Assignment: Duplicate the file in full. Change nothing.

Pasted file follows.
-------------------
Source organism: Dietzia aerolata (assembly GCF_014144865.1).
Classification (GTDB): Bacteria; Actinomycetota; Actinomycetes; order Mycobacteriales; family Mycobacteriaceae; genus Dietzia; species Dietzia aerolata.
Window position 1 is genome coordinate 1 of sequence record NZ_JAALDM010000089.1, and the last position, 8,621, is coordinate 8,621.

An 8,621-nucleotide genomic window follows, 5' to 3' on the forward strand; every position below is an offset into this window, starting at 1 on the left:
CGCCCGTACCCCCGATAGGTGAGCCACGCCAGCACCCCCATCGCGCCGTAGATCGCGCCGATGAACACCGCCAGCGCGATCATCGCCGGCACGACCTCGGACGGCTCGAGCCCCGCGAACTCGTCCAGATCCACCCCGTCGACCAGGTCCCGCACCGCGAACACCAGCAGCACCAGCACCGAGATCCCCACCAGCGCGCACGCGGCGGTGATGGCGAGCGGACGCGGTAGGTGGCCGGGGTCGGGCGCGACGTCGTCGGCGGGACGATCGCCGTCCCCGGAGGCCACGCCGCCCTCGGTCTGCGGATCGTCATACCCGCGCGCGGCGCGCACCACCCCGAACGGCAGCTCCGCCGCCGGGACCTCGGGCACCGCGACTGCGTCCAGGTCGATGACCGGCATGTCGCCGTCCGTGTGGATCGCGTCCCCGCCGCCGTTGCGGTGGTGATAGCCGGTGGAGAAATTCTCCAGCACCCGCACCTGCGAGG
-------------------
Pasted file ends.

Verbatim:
Source organism: Dietzia aerolata (assembly GCF_014144865.1).
Classification (GTDB): Bacteria; Actinomycetota; Actinomycetes; order Mycobacteriales; family Mycobacteriaceae; genus Dietzia; species Dietzia aerolata.
Window position 1 is genome coordinate 1 of sequence record NZ_JAALDM010000089.1, and the last position, 8,621, is coordinate 8,621.

An 8,621-nucleotide genomic window follows, 5' to 3' on the forward strand; every position below is an offset into this window, starting at 1 on the left:
CGCCCGTACCCCCGATAGGTGAGCCACGCCAGCACCCCCATCGCGCCGTAGATCGCGCCGATGAACACCGCCAGCGCGATCATCGCCGGCACGACCTCGGACGGCTCGAGCCCCGCGAACTCGTCCAGATCCACCCCGTCGACCAGGTCCCGCACCGCGAACACCAGCAGCACCAGCACCGAGATCCCCACCAGCGCGCACGCGGCGGTGATGGCGAGCGGACGCGGTAGGTGGCCGGGGTCGGGCGCGACGTCGTCGGCGGGACGATCGCCGTCCCCGGAGGCCACGCCGCCCTCGGTCTGCGGATCGTCATACCCGCGCGCGGCGCGCACCACCCCGAACGGCAGCTCCGCCGCCGGGACCTCGGGCACCGCGACTGCGTCCAGGTCGATGACCGGCATGTCGCCGTCCGTGTGGATCGCGTCCCCGCCGCCGTTGCGGTGGTGATAGCCGGTGGAGAAATTCTCCAGCACCCGCACCTGCGAGG